The impacts of overfishing include destruction of marine ecosystems, negative economic ramifications and the loss of aquatic biodiversity. Over the past 50 years, unsustainable fishing practices have pushed many fish stocks to the brink of collapse. The vast majority of the world's fisheries operate at or beyond their biological limits, causing significant harm to the marine ecology.
Growing evidence suggests that the increased volume of fishing activity seen worldwide is seriously harming the health of the oceans as a whole. The loss of key marine species due to overfishing often has a ripple effect that can be catastrophic for entire ecosystems. Overfishing of large sharks has seen increasing number of rays that have placed greater strain on smaller fish stocks. Large scale fishing operations also do harm by capturing large number of untargeted marine life, including corals, juvenile fish and bottom-feeding organisms.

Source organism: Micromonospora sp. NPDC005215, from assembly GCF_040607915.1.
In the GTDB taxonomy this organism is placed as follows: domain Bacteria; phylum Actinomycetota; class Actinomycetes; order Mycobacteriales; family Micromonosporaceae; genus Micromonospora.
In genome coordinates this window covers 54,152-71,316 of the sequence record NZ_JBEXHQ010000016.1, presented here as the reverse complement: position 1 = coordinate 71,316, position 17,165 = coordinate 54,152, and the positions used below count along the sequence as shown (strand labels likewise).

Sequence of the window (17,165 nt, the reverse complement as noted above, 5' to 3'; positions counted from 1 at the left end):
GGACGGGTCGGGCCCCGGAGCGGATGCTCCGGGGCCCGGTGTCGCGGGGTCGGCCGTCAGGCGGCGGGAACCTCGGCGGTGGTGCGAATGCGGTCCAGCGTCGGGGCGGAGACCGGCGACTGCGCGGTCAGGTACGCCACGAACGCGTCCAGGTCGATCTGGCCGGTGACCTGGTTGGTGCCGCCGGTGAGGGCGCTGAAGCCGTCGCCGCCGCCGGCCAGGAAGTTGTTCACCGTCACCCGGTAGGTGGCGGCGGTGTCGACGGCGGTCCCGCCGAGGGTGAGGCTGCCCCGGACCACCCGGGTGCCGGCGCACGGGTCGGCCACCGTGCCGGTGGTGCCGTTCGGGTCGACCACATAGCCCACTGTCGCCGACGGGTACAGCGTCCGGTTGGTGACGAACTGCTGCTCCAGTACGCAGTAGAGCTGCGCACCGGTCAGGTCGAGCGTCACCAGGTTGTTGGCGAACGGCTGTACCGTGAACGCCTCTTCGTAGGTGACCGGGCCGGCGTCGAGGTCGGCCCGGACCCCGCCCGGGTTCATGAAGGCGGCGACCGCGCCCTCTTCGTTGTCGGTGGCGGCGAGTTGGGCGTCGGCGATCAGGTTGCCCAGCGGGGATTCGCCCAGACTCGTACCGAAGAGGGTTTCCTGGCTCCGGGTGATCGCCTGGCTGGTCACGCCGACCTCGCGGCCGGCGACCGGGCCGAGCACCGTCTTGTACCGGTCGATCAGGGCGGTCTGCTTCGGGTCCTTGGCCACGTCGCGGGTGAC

Overfishing is a global problem, one that has many serious economic, social and environmental ramifications. Fishing is the principle source of income for millions of people around the world. Billions of people rely on fish and seafood as a source of protein. Advances in fishing equipment, industrial fishing operations and the growing trend of utilizing larger vessels have allowed commercial operations to harvest more fish than ever before.